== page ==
On March 23, 2016, Al-Hewar Center hosted an event about ďThe Lack of Equal Rights of Women: Is the Problem in Culture, Religion or Human Nature?Ē  The panel included Dr. Amal David, Ms. Jihan Andoni, Ms. Bushra Jabre, and Dr. Malak bin Salem.  The following is Dr. Salemís presentation:


Women and Leadership Positions

By Malak Ben Salem


Iíd like to start by thanking Mr. Sobhi Ghandour and Al-Hewar Center for celebrating Womenís International Day and for pushing the conversation about Womenís Equal Rights within our community.

Iíve opted for discussing the topic from a different perspective. Instead of focusing on Womenís equal rights (or lack thereof) globally, Iíd like to focus on Women in leadership positions. Despite the adoption of the UNís Convention on the Elimination of all forms of Discrimination Against Women (CEDAW) and many constitutions guaranteeing equal rights between all citizens, and in particular between women and men, there is still a discrepancy between womenís rights on paper and on the ground. While explicit forms of discrimination against women are prohibited in many countries, women still face other forms of discrimination which are hindering them from reaching their full potential when it comes to contributing to their society. 

Disparity continues

For instance, consider Womenís voting rights in the United States. They were established nationally in 1920. However, Americans have not elected a woman president yet. On the other hand, voting rights of racial minorities, including African Americans, were only secured in the sixties of the twentieth century after the Voting Rights Act of 1965 was signed, and the first African American president was elected in 2008. This raises the question whether women are facing additional challenges to attain leadership positions that are beyond what minority groups typically face.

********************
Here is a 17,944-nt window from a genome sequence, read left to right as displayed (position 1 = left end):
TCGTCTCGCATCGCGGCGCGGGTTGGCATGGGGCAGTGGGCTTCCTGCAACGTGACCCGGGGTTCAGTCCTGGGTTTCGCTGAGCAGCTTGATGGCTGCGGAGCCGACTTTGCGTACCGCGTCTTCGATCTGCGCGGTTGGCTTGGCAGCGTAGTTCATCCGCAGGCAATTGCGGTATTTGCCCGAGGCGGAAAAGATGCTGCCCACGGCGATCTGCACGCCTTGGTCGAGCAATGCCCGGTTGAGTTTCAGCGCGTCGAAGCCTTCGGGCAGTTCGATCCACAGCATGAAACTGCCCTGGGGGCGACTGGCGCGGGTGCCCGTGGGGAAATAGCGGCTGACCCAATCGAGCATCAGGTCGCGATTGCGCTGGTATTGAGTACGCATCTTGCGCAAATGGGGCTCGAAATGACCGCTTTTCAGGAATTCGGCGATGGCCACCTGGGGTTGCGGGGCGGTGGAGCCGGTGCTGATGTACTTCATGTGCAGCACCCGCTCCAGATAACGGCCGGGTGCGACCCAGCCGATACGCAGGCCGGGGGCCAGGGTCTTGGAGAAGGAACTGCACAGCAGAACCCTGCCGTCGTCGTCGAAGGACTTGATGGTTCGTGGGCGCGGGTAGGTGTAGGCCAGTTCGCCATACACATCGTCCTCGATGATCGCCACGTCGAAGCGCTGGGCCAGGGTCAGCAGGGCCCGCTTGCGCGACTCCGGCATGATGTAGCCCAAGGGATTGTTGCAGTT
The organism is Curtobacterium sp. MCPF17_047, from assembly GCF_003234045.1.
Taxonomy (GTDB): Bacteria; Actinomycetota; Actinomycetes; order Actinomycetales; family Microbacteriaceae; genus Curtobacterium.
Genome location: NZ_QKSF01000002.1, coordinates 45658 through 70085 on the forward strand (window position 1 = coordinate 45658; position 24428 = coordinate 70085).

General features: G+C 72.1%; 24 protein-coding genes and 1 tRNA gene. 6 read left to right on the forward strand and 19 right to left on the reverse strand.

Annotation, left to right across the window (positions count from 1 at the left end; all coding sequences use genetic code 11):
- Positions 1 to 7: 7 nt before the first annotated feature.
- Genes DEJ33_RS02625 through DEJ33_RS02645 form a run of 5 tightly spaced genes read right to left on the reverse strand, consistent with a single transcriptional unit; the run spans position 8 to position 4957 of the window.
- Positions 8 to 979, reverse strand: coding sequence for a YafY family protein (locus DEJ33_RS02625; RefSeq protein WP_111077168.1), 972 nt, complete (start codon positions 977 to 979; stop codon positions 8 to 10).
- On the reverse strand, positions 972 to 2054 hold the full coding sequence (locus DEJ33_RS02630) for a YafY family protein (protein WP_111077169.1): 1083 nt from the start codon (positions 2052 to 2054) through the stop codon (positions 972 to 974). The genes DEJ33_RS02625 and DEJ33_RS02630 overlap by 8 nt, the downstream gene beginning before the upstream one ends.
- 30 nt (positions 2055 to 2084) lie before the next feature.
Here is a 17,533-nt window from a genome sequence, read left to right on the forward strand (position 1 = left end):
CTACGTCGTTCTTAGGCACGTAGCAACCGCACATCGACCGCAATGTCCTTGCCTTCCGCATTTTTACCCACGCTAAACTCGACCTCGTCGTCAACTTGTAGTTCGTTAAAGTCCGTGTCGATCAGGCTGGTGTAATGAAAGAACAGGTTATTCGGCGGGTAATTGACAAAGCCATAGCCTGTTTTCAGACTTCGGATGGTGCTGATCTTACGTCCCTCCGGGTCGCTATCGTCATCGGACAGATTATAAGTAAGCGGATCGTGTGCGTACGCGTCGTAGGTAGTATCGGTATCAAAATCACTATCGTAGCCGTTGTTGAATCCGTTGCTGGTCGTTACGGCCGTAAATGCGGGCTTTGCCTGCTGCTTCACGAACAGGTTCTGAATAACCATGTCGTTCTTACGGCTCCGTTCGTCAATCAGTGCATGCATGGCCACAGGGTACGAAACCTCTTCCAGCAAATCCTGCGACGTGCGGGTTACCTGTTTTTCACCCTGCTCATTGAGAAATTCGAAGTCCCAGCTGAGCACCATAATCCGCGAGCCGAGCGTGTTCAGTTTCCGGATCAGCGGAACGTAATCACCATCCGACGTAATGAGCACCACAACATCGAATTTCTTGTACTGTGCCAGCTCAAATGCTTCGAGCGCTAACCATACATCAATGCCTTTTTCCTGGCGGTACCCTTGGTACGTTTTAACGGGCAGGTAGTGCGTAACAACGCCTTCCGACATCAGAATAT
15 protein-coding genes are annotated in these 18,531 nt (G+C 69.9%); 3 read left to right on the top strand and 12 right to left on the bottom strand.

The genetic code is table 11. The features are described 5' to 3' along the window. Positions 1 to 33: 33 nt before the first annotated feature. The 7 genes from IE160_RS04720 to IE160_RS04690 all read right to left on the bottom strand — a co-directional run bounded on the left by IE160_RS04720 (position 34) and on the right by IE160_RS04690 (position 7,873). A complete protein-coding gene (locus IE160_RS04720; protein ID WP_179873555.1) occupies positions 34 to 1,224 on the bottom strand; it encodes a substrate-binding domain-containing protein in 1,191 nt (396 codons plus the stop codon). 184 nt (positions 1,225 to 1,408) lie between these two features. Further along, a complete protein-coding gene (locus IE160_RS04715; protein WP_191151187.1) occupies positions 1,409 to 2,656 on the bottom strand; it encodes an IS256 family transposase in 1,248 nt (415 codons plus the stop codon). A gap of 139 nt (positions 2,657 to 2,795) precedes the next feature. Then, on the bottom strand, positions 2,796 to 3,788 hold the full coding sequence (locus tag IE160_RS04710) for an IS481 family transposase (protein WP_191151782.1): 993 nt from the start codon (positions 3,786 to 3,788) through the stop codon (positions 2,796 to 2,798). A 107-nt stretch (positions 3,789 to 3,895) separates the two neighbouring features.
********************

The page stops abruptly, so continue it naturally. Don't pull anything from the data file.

Let me start with some statistics to illustrate the gap between the percentage of women entering the workforce and the percentage of women who attain leadership positions.

In corporate boards, the percentage of women ranges between 8% and 35% in Europe, between 17% and 20% in Europe, and between 3% and 19% in Asia.  In the United States, women make up 47% of the workforce and occupy 51% of the professional and management positions, but they constitute only 14.6% of the executives and 17% of corporate boards, 5% of CEOs, and only 8% of the highest paid individuals.

The gap between the percentage of women at the base and women at the top can be larger, even in sectors where women represent the majority of the workforce. For instance, in the healthcare sector, women constitute 78% of the entering workforce, but no pharmaceutical company or hospital CEO is a woman. Similarly, 57% of all college students are female, but only 10% of school deans are.

The unconscious bias

Some explain this as an accumulated disadvantage due to an unconscious bias that working women face as they try to further their careers. Unconscious biases are prejudices that we are not aware of. These are a form of what is known as second-generation gender bias. While first-generation gender bias consisted in overt discrimination and deliberate barriers, second-generation gender bias creates unconscious, subtle, inadvertent and sometimes invisible barriers.